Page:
Bose-EinsteinCondensate The 5th Matter


In condensed matter physics, a Bose–Einstein condensate (BEC) is a state of matter (also called the fifth state of matter) which is typically formed when a gas of bosons at low densities is cooled to temperatures very close to absolute zero (−273.15 °C or −459.67 °F). Under such conditions, a large fraction of bosons occupy the lowest quantum state, at which point microscopic quantum mechanical phenomena, particularly wavefunction interference, become apparent macroscopically. A BEC is formed by cooling a gas of extremely low density (about one-hundred-thousandth (1/100,000) the density of normal air) to ultra-low temperatures.

This state was first predicted, generally, in 1924–1925 by Albert Einstein following and crediting a pioneering paper by Satyendra Nath Bose on the new field now known as quantum statistics.

This transition to BEC occurs below a critical temperature, which for a uniform three-dimensional gas consisting of non-interacting particles with no apparent internal degrees of freedom is given by:{\displaystyle T_{\rm {c}}=\left({\frac {n}{\zeta (3/2)}}\right)^{2/3}{\frac {2\pi \hbar ^{2}}{mk_{\rm {B}}}}\approx 3.3125\ {\frac {\hbar ^{2}n^{2/3}}{mk_{\rm {B}}}}}{\displaystyle T_{\rm {c}}=\left({\frac {n}{\zeta (3/2)}}\right)^{2/3}{\frac {2\pi \hbar ^{2}}{mk_{\rm {B}}}}\approx 3.3125\ {\frac {\hbar ^{2}n^{2/3}}{mk_{\rm {B}}}}}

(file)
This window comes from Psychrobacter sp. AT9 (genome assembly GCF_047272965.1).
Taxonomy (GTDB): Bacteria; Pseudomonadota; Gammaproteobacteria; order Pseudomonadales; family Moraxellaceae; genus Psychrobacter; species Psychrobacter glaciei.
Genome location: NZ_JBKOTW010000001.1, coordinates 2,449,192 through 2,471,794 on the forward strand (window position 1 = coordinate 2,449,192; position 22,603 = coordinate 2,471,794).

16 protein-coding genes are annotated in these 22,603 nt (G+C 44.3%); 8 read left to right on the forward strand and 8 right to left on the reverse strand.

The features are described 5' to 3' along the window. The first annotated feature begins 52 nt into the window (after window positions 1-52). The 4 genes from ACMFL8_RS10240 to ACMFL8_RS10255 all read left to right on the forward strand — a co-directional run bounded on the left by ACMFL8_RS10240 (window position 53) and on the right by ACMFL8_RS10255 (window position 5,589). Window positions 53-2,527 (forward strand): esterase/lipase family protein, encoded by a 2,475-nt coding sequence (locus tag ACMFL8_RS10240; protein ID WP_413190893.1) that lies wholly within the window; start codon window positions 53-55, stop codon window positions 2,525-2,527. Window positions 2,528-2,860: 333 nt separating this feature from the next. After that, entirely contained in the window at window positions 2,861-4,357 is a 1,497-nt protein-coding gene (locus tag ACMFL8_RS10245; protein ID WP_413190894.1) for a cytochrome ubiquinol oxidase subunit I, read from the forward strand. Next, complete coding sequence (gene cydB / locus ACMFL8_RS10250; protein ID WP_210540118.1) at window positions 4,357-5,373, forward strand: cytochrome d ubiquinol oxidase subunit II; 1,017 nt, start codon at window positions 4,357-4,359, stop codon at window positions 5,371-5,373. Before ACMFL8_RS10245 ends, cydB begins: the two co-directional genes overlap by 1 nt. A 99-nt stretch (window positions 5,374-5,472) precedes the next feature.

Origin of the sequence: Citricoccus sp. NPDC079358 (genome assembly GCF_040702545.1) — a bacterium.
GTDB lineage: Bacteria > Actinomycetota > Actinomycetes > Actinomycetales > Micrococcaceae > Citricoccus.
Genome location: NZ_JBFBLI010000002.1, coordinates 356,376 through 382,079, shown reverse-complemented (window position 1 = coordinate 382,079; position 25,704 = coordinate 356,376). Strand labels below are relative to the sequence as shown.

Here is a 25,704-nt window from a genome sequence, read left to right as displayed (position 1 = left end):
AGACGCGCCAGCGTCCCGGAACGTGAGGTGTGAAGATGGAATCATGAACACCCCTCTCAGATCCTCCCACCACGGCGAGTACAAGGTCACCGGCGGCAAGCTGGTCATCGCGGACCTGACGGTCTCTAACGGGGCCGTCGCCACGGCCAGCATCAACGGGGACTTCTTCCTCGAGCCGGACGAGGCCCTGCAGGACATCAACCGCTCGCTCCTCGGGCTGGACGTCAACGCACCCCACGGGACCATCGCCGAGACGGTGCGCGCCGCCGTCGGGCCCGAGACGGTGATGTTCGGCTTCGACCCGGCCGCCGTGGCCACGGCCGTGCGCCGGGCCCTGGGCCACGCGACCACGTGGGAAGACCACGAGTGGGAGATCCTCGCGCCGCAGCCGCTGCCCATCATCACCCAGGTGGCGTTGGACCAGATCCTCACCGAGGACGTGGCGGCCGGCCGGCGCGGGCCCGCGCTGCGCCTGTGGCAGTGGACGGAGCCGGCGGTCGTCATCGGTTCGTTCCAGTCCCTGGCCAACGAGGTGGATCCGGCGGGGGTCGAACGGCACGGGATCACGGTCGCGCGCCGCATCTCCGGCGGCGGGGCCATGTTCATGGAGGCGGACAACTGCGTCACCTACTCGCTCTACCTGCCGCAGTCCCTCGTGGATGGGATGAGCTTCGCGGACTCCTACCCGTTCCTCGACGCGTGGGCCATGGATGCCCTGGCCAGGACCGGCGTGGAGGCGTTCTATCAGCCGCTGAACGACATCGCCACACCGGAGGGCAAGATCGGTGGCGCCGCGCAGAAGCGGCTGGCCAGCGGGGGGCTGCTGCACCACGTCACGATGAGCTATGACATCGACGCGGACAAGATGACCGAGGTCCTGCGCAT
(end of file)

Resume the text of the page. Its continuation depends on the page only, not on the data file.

{\displaystyle \,T_{\rm {c}}}is the critical temperature,
\,nthe particle density,
\,mthe mass per boson,
\hbar the reduced Planck constant,
{\displaystyle \,k_{\rm {B}}}the Boltzmann constant and
\,\zeta the Riemann zeta function; {\displaystyle \,\zeta (3/2)\approx 2.6124.}\,\zeta(3/2)\approx 2.6124. 

Interactions shift the value and the corrections can be calculated by mean-field theory. This formula is derived from finding the gas degeneracy in the Bose gas using Bose–Einstein statistics.

Superfluidity of BEC and Landau criterion

The phenomena of superfluidity of a Bose gas and superconductivity of a strongly-correlated Fermi gas (a gas of Cooper pairs) are tightly connected to Bose–Einstein condensation. Under corresponding conditions, below the temperature of phase transition, these phenomena were observed in helium-4 and different classes of superconductors. In this sense, the superconductivity is often called the superfluidity of Fermi gas. In the simplest form, the origin of superfluidity can be seen from the weakly interacting bosons model.